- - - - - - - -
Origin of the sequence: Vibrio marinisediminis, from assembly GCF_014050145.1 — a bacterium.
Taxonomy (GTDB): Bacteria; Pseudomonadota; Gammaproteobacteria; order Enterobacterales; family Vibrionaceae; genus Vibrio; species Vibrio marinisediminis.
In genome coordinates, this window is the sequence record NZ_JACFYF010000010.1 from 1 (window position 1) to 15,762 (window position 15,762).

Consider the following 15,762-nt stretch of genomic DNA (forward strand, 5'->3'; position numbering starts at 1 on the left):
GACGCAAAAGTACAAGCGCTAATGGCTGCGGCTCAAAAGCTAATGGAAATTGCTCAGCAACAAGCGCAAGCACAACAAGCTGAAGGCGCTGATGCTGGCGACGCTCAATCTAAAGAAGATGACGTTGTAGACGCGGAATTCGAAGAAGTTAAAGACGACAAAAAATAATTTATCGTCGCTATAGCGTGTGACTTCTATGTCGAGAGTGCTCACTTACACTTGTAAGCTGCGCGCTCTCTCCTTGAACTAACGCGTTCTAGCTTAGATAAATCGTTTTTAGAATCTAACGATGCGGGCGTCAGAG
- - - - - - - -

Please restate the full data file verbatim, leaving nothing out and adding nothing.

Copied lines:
Origin of the sequence: Vibrio marinisediminis, from assembly GCF_014050145.1 — a bacterium.
Taxonomy (GTDB): Bacteria; Pseudomonadota; Gammaproteobacteria; order Enterobacterales; family Vibrionaceae; genus Vibrio; species Vibrio marinisediminis.
In genome coordinates, this window is the sequence record NZ_JACFYF010000010.1 from 1 (window position 1) to 15,762 (window position 15,762).

Consider the following 15,762-nt stretch of genomic DNA (forward strand, 5'->3'; position numbering starts at 1 on the left):
GACGCAAAAGTACAAGCGCTAATGGCTGCGGCTCAAAAGCTAATGGAAATTGCTCAGCAACAAGCGCAAGCACAACAAGCTGAAGGCGCTGATGCTGGCGACGCTCAATCTAAAGAAGATGACGTTGTAGACGCGGAATTCGAAGAAGTTAAAGACGACAAAAAATAATTTATCGTCGCTATAGCGTGTGACTTCTATGTCGAGAGTGCTCACTTACACTTGTAAGCTGCGCGCTCTCTCCTTGAACTAACGCGTTCTAGCTTAGATAAATCGTTTTTAGAATCTAACGATGCGGGCGTCAGAG